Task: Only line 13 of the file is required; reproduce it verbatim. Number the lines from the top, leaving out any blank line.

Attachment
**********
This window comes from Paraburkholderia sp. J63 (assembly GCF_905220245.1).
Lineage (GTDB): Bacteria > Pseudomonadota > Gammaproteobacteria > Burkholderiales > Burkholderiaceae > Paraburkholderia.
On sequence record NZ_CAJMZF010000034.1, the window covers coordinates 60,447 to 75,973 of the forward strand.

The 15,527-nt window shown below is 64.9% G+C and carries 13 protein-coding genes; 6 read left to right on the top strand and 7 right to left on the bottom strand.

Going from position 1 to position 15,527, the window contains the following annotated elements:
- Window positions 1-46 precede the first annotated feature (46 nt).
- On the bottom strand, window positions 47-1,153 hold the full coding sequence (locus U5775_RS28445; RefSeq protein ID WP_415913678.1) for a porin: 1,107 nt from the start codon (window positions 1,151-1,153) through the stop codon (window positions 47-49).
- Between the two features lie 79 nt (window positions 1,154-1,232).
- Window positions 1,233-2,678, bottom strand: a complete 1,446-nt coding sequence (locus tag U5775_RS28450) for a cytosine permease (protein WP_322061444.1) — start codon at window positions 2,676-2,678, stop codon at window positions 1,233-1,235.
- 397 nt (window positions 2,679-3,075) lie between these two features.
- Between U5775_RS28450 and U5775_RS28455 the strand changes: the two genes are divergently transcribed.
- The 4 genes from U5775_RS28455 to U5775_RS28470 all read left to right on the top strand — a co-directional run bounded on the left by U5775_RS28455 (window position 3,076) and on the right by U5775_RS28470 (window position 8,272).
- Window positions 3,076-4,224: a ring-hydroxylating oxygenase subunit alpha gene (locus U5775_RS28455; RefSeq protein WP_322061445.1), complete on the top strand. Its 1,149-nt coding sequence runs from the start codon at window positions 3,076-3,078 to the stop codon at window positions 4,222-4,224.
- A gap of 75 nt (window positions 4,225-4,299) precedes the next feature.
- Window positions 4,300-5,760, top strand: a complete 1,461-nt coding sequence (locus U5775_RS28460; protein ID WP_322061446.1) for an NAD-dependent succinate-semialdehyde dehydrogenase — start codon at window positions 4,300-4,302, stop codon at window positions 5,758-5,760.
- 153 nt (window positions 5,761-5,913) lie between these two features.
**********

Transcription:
- Window positions 3,076-4,224: a ring-hydroxylating oxygenase subunit alpha gene (locus U5775_RS28455; RefSeq protein WP_322061445.1), complete on the top strand. Its 1,149-nt coding sequence runs from the start codon at window positions 3,076-3,078 to the stop codon at window positions 4,222-4,224.